The Economist with a history of 174 years, reported about long 10 days Chuseok holidays as the world frets about the North Korea’s recent dangerous provocation against the world.
The frantic exodus has nothing to do with the latest exchange of barbs between Donald Trump and Kim Jong Un, North Korea’s ruler. Instead, it marks the start of Chuseok, the harvest festival, which usually lasts for three days but this year will stretch for ten. That is thanks to Moon Jae-in, South Korea’s president, who decreed an extra day off to join up a series of tantalisingly close public holidays and weekends.
The Economist also talked about the average working hours of Korean workers. Workers in South Korea toil for more hours each year than those in any other member of the OECD except for Mexico. In 2015 more than 20% of employees slogged for at least 60 hours a week, compared with 9% in Japan and 4% in America.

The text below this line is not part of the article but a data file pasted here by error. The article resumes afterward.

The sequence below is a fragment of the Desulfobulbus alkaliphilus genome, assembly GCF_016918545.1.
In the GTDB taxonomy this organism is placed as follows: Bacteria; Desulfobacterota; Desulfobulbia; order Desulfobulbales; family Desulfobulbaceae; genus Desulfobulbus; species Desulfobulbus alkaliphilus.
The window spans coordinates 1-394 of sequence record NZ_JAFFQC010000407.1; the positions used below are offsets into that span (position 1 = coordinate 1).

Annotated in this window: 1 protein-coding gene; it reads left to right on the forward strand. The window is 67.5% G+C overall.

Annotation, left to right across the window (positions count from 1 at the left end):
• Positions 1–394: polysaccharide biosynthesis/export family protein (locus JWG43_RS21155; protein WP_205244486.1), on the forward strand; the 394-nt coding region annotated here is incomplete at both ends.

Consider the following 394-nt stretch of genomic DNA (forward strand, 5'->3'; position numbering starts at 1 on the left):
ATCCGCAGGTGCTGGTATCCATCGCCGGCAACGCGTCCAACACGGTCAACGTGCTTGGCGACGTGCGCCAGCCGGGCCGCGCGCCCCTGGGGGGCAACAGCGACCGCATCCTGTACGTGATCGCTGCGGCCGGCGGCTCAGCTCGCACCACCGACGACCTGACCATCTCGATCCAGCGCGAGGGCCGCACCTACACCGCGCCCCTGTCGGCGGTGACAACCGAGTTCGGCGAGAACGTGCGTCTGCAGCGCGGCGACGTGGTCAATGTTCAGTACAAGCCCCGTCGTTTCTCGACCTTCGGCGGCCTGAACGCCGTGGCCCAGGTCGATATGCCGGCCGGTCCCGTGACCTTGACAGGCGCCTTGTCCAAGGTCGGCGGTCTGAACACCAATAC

President Moon promised to expand leisure time before the election. In order to ensure the right to rest, President Moon made it mandatory to use vacation and promised to consider expanding the basic annual paid vacation to 20 days.